Product Review of Wakelet
Wakelet is a content curation and sharing platform where educators and learners can save and organize links, social media posts, videos, and images. These collections might tell a story, give directions, deliver lessons, gather research, or encourage collaboration. Collections come in various layouts, such as columns, grids, or mood boards on a scrollable page. These collections can be kept private or shared publicly. They can be viewed on the site, through the mobile app, or shared elsewhere, including on social media. The Media View allows educators and learners to view items without leaving the site.
Educators can create classroom spaces and use them to share things just with their learners, and/or have learners create and share their own collections. It’s important to check links before assigning a collection to make sure they work, keeping in mind that school filters might prevent learners from accessing some material. Wakelet’s classroom features are fairly simple. There’s no two-way communication or ways to give or receive feedback other than through adding another resource, such as a note or feedback video, to the collection. Be wary that some learners might share or come across content that’s not school-appropriate, so you’ll want to keep a close eye on the collections as they grow.
Since Wakelet is geared for curation and sharing, it’s versatile enough to use for instructional design, research, story-based learning, and collaboration. Pair it with Flipgrid or Screencastify to design a lesson that lets learners interact with content instead of just hearing a lecture or set of instructions. Use it for research: Learners can save links to content, take notes, and upload videos from YouTube or Google Drive. Or use it to tell a story: Collect content from all over the web to tell a story about a current or historical event, and have learners share collections with their peers and up-vote their favorite resources.
Looking for creative alternatives to traditional assignments? Ditch the busywork and let learners use Wakelet as a digital journal where they post content, upload pre-recorded video explainers, add photos, and even add items from Twitter, Adobe Creative Cloud, and more. Instead of the traditional exam or essay, let learners submit portfolios to show content mastery.
Finally, consider Wakelet for professional development (PD). Educators share the common frustration of trying to find a way not only to organize content, but to present it to colleagues in meaningful and engaging ways. Delivering PD as a story or series of items to explore can be a fresh way to share information (synchronously or asynchronously) and best practices with colleagues. For even more interaction, consider letting colleagues search for and add their own related content.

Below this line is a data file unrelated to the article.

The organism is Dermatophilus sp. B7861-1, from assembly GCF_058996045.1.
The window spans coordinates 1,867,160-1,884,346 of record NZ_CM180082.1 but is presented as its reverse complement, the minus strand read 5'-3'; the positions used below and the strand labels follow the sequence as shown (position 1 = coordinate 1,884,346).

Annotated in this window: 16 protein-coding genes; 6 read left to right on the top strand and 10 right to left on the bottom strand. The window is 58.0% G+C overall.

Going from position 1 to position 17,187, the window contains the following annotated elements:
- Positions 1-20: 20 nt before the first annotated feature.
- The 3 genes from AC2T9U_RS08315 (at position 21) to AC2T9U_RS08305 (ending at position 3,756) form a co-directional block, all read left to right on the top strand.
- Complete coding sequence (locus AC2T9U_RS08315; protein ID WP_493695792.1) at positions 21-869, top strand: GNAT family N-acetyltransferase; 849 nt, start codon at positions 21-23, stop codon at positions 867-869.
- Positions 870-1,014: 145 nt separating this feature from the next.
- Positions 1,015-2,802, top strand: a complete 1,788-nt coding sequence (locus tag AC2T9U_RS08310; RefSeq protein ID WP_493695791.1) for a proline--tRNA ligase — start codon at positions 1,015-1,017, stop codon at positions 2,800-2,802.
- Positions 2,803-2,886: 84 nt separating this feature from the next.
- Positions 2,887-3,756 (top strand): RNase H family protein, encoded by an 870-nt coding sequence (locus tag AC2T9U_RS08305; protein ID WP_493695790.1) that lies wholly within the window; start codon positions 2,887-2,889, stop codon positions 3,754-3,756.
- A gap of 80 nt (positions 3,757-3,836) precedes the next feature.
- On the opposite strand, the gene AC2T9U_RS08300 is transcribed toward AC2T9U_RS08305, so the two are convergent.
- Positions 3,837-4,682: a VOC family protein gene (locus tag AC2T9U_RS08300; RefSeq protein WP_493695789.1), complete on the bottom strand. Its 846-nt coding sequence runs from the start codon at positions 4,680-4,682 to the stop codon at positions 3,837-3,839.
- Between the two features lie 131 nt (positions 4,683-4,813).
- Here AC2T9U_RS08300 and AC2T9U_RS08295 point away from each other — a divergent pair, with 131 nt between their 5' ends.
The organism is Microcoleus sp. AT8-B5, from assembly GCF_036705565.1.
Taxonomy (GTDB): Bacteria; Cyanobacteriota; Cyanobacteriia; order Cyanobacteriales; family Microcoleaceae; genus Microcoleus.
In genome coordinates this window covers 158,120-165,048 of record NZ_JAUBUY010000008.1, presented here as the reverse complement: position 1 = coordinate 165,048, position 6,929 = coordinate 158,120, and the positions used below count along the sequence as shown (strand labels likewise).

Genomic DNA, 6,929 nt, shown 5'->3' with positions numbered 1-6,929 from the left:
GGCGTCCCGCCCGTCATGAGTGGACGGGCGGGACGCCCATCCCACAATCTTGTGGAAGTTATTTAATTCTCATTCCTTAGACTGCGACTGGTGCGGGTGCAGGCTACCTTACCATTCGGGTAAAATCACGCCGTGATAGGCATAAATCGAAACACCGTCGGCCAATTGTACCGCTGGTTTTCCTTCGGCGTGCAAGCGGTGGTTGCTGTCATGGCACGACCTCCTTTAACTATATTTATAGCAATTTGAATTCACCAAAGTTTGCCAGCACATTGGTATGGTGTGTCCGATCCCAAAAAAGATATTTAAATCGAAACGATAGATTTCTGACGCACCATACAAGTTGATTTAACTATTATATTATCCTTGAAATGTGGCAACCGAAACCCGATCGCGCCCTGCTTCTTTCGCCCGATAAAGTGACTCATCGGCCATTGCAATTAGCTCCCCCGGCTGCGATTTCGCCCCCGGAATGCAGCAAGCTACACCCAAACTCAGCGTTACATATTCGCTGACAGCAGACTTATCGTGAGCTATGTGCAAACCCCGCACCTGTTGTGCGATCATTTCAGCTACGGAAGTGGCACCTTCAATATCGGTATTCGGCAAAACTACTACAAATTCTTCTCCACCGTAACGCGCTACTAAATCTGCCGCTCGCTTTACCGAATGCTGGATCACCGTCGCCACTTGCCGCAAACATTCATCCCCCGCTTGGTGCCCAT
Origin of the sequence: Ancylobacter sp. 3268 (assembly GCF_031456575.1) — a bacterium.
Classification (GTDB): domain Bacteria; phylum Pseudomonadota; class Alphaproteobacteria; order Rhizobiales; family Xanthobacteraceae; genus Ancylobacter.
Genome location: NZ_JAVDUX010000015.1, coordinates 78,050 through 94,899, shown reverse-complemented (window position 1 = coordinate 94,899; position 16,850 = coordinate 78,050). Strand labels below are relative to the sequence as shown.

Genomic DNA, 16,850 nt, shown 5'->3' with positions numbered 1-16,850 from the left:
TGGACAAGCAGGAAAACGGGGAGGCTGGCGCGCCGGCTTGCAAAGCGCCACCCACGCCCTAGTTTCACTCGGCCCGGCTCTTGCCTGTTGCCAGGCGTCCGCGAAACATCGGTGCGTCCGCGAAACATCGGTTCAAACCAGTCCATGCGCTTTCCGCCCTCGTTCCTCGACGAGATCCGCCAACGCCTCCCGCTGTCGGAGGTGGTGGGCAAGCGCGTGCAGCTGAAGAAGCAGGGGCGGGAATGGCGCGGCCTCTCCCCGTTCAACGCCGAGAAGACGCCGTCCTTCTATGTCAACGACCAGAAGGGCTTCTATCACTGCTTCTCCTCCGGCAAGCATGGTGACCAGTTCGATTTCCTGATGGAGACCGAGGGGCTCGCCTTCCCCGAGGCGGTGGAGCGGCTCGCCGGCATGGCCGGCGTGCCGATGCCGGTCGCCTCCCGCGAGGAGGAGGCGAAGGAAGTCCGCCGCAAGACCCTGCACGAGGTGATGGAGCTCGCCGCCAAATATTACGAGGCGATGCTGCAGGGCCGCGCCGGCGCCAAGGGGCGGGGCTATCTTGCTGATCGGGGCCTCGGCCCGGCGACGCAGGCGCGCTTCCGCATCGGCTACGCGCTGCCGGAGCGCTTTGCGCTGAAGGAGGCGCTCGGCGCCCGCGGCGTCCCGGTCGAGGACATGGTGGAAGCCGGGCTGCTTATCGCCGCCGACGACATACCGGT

Since educators and learners can curate content from virtually anywhere, it’s easy to design Wakelet collections that promote learning. It helps educators change up lesson flow, integrating videos, images, notes, and social media posts from their own curricular stash or outside sources. Wakelet also makes it possible to differentiate instruction, providing learners with choice and assortments of material that match their needs and abilities. Plus, learners can refine their own collections, honing their research and organization skills. Educators can gain valuable insight into learner learning (while preventing plagiarism) by getting learners to add descriptions or annotations to their curations. Learners can also teach their peers about a topic by creating and sharing collections.
Wakelet is a little too rooted in content consumption; as a result, it’s tough to assess whether or not learners are really learning. It’d be great to see Wakelet add some feedback and two-way communication tools to help make collections more dialogic. Massive collections might also be too much for learners to process. Therefore, it’d likely be better to limit collections to four to six pieces of solid content at first, and give learners a chance to learn about a concept or tell a story with some depth. Also, it’s easy to get sidetracked by collections shared by classmates, especially if they’re related to celebrities, pop culture, or other topics that stray from curricular objectives. Educators will want to have a clear strategy to monitor collections, assess learning, and give feedback.
Overall User Consensus About the App
Wakelet has a simple, clean design that encourages design and exploration. A lot of engagement depends on the quality and excitement of the content selected by learners and educators.
Curriculum and Instruction
If content is effectively arranged to teach a lesson or tell a story clearly, these curated collections can do a lot to enhance learner learning. More dialogue and feedback would help push learner work forward.
Content variety can help to avoid one-size-fits-all lessons and reach learners through multiple modalities, but it’s tough to differentiate educator-created collections. The site has helpful articles and tutorials.